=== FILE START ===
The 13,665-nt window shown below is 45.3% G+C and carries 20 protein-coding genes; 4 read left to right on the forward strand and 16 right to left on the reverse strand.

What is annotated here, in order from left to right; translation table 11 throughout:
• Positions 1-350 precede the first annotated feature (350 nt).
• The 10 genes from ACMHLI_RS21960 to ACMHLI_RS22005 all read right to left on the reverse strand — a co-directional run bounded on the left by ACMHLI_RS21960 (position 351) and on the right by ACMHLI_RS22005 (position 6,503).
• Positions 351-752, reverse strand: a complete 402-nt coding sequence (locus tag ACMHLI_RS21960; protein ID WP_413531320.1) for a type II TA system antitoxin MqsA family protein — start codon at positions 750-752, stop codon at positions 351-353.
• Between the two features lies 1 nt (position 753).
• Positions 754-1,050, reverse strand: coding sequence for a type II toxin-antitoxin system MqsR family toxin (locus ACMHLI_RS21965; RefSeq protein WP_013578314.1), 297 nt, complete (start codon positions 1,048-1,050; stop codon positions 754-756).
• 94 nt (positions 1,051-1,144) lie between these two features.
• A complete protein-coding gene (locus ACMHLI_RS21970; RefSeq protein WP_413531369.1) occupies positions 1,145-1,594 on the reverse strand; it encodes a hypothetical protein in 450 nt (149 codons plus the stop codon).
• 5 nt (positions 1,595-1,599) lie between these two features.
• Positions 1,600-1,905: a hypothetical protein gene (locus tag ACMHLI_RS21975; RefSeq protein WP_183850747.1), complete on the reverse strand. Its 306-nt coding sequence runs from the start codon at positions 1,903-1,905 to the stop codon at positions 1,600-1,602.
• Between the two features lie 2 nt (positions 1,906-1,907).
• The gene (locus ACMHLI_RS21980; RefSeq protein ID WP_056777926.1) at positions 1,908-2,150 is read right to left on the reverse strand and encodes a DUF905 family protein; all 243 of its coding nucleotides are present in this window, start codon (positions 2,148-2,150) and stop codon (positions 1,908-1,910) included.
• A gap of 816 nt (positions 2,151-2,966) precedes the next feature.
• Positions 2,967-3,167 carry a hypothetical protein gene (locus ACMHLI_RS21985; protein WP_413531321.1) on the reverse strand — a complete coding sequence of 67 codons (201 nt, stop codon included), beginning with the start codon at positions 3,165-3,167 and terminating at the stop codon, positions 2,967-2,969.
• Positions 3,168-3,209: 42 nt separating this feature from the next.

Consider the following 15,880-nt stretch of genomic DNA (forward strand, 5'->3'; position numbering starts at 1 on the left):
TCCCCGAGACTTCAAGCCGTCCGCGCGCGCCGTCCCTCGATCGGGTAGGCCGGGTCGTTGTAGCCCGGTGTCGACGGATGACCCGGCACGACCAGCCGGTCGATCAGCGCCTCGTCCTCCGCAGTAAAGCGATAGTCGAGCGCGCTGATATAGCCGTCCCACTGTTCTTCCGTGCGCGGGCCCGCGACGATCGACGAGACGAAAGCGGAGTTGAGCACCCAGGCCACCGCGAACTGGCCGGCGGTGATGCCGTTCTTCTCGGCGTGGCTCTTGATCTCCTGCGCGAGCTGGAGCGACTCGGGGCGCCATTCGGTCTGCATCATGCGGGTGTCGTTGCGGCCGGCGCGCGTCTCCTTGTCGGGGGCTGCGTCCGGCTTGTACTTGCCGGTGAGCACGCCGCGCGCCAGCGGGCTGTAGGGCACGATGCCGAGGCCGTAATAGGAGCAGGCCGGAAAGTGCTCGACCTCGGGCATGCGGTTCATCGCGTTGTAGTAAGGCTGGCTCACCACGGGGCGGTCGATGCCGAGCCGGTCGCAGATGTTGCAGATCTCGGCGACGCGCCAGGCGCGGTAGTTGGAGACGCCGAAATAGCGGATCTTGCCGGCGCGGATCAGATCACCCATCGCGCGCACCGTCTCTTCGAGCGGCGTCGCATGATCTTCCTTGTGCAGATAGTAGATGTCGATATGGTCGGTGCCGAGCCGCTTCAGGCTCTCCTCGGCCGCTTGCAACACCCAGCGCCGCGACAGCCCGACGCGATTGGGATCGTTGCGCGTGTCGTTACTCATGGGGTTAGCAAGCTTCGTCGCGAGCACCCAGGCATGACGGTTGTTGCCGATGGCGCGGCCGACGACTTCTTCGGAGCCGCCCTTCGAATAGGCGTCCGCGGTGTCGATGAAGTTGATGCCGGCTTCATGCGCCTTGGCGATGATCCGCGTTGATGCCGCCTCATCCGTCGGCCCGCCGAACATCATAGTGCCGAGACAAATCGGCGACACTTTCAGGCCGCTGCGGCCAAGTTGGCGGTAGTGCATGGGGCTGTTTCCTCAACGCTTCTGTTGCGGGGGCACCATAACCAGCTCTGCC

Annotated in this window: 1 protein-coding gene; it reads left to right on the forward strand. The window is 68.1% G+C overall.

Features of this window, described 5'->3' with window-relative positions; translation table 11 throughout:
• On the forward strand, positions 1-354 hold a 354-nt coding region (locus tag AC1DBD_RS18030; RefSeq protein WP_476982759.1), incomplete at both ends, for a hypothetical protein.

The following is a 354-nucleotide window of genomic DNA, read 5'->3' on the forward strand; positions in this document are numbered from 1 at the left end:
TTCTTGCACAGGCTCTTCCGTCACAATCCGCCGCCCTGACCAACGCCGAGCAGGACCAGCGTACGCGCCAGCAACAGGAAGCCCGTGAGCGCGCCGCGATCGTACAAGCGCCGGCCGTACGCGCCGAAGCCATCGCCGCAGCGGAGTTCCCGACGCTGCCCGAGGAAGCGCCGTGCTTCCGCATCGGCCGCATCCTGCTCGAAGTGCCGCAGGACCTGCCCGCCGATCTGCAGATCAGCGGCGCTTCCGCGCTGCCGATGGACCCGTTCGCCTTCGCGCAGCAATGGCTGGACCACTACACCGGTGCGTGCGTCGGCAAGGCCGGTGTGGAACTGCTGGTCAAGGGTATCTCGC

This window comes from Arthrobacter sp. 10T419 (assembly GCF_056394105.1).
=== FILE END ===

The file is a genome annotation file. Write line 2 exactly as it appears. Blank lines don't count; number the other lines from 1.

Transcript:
What is annotated here, in order from left to right; translation table 11 throughout: